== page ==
Everything ends up here eventually, but Made in Brooklyn is a column exploring native, born-and-bred borough creations.

Photo by Louis Seigal for MakerBot

Brooklyn-born MakerBot Industries is a leader in the futuristic field of personal, on-demand 3D printing. And the bulk of their wares are built in a 170,000-square-foot factory in Industry City

Read Part 1 of this story here.

The huge gray cement factory buildings that span Sunset Park’s shoreline between 30th and 37th streets are the remaining structures of Brooklyn’s largest industrial park, Bush Terminal.

The complex was the brainchild of Irving T. Bush, the son of an oilman-turned-yachtsman. Today, these buildings are known as Industry City, an evolving complex made up of workspaces for Brooklyn’s creative economy, as well as future dining, entertainment and shopping destinations.

Read Part 2 of this story here.

In the last few years, Sunset Park’s Industry City, a 16-building complex along 3rd Avenue, has become a hub for artist studios and manufacturing bases for local food purveyors and makers, as well as outposts of large companies like Time Inc. The complex has seen increasingly more foot traffic, too, with popular dance parties in the summer and now the Brooklyn Flea and Smorgasburg through the winter.

Its namesake — industry — is still very much at its core. There are big things in store for Industry City, which today is run by Jamestown Properties, Belvedere Capital and Angelo Gordon, along with Cammeby’s International and FBE Limited, starting with a staggering $1 billion redevelopment plan that was announced earlier this year.

Instead of going toward high-rise luxury condos, this influx of big money is being used to renovate, repurpose and revitalize the massive complex, eventually bringing 20,000 jobs to the vast industrial hub that was once called Bush Terminal.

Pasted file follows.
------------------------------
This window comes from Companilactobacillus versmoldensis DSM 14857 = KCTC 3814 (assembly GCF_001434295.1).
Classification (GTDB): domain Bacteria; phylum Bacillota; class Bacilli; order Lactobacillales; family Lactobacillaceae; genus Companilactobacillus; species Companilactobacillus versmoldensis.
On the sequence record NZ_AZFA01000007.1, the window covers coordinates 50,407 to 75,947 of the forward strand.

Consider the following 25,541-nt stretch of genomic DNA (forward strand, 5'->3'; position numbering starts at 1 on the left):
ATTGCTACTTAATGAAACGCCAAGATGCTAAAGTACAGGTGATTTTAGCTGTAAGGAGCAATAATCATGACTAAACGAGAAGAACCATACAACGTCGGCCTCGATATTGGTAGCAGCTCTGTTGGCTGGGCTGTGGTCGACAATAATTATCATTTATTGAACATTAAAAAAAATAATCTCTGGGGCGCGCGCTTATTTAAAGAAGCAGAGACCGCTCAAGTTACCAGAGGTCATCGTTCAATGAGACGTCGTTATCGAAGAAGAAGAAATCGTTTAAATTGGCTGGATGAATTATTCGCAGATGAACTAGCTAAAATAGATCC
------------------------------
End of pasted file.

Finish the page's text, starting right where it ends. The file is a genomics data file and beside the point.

But how did we get here? It involves a man named Rufus Bush, floating railroad cars and bananas.


The newly revamped Industry City complex in Sunset Park will host a pop-up marketplace showcasing New York City-based independent fashion designers beginning this weekend. The marketplace, called Fashion on the Factory Floor, will feature over 50 designers selling handmade clothing for men, women and children, as well as handbags, jewelry, and other accessories. There will also be several local food vendors present for hungry shoppers. The market will be open from 10 am to 6 pm on two weekends from November 23 until December 1. Industry City’s 16-building, 6,000,000-square-foot complex is located at 241 37th Street in Sunset Park.

After the jump, we’ve included a second photo of what the Fashion on the Factory Floor space looks like.


It’s been reported that Sunset Park’s Industry City, which has 6 million square feet of warehouse space geared toward creative tenants, has had a hard time finding tenants. (Not surprising, perhaps, give how huge the complex is.) But Crosstown Realty broker Jon Brooks thinks the warehouse space may have potential as a future music district, and he has started marketing it as such. The manager of Industry City gave Brooks around 60,000 square feet to play with and agreed to fund at least half of the build-out once space was leased to a music business. So far Brooks is in the leasing stage for 10,000 square feet of space and is in talks with another tenant interested in rehearsal space. In his words: “Musicians will have access to cheap rehearsal, recording, production space. Also the idea is to have music equipments shops, music event businesses, in the building as well.” The idea is that the increased foot traffic will also bring in ground-floor commercial space.
Industry City Has Trouble Luring Tenants [Brownstoner]


Those images above are of a work called “Weightless Pull” that’s currently on display at Industry City in Sunset Park, according to Architect’s Newspaper. The piece, which hangs between two warehouses (video here), is designed by a team called Architecture CO. Here’s Architect’s Newspaper’s description of it: “Weightless Pull, constructed much like a series of slender sails, creates a vertical wind field composed of plastic wrap, nylon rope, and 600 different knotting systems.” It’s on display through August 28th.
Weightless Pull at Superfront Public Summer [ArchPaper]
Images by Architecture CO via Architect’s Newspaper